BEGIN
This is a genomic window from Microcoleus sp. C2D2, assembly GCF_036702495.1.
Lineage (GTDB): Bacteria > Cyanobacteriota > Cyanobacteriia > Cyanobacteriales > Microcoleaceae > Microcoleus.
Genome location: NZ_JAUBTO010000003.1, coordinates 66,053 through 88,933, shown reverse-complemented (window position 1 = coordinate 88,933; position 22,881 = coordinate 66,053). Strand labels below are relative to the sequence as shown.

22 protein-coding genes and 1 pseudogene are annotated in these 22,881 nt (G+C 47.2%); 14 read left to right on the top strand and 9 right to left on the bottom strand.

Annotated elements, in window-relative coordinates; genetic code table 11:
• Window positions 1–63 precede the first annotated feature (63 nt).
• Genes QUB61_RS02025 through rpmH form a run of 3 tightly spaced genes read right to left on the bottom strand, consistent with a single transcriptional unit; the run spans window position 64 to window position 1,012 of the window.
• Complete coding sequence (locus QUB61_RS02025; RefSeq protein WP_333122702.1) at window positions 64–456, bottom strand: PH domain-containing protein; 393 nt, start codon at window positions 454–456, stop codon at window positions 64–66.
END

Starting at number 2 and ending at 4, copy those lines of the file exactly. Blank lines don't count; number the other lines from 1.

Lineage (GTDB): Bacteria > Cyanobacteriota > Cyanobacteriia > Cyanobacteriales > Microcoleaceae > Microcoleus.
Genome location: NZ_JAUBTO010000003.1, coordinates 66,053 through 88,933, shown reverse-complemented (window position 1 = coordinate 88,933; position 22,881 = coordinate 66,053). Strand labels below are relative to the sequence as shown.

22 protein-coding genes and 1 pseudogene are annotated in these 22,881 nt (G+C 47.2%); 14 read left to right on the top strand and 9 right to left on the bottom strand.